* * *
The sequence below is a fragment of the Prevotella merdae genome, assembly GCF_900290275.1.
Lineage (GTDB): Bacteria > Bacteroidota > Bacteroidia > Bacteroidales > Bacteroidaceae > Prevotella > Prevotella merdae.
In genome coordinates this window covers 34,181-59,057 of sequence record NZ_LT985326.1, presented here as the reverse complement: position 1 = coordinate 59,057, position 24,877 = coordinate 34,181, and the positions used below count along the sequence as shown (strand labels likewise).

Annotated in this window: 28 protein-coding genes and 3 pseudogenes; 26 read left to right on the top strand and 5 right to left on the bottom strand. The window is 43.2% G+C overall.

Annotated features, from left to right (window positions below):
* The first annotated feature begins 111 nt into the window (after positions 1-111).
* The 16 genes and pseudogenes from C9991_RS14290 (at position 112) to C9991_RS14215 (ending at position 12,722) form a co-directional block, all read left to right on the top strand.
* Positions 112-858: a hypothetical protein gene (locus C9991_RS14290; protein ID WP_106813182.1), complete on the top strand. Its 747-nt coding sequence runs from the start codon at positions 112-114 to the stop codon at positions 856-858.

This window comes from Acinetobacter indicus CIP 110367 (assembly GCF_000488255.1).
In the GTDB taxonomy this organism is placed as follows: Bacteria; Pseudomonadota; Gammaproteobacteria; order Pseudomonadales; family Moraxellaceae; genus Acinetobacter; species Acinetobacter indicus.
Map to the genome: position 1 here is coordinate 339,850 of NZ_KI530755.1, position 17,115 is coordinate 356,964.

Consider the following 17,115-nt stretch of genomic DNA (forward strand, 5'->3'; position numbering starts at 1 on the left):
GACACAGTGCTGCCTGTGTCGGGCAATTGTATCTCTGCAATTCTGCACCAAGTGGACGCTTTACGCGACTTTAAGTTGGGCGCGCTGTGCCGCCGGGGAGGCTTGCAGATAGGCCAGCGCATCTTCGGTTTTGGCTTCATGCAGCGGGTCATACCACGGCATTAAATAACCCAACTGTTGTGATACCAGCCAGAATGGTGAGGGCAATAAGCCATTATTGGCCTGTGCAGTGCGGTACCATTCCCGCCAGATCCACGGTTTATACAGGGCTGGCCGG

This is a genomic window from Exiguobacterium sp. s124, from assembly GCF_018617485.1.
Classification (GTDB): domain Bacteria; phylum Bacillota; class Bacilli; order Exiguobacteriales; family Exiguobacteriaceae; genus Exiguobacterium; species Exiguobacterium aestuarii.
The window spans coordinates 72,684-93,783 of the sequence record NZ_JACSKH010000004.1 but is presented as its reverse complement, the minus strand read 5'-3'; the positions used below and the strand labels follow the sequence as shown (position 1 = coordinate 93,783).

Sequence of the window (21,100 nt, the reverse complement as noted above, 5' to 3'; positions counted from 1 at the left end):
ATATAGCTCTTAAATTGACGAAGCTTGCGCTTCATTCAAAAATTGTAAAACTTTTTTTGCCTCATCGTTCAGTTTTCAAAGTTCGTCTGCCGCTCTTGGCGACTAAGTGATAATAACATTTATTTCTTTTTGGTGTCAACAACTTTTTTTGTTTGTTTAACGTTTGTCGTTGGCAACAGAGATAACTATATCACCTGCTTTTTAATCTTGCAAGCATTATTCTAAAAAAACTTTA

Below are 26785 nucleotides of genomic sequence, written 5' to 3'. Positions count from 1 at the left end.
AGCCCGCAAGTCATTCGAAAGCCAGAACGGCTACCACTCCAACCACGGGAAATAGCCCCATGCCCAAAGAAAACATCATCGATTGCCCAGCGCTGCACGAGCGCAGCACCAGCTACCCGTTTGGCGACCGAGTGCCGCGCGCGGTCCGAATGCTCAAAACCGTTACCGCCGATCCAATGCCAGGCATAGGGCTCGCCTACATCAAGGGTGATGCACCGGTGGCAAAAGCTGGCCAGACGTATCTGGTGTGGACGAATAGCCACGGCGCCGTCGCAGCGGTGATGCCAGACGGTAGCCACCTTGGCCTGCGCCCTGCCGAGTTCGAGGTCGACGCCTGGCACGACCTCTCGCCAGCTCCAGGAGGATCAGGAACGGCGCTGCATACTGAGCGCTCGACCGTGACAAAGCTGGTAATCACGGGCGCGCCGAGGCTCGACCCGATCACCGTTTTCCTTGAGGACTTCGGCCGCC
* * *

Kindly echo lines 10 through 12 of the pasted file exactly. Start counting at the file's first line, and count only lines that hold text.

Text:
In the GTDB taxonomy this organism is placed as follows: Bacteria; Pseudomonadota; Gammaproteobacteria; order Pseudomonadales; family Moraxellaceae; genus Acinetobacter; species Acinetobacter indicus.
Map to the genome: position 1 here is coordinate 339,850 of NZ_KI530755.1, position 17,115 is coordinate 356,964.

Consider the following 17,115-nt stretch of genomic DNA (forward strand, 5'->3'; position numbering starts at 1 on the left):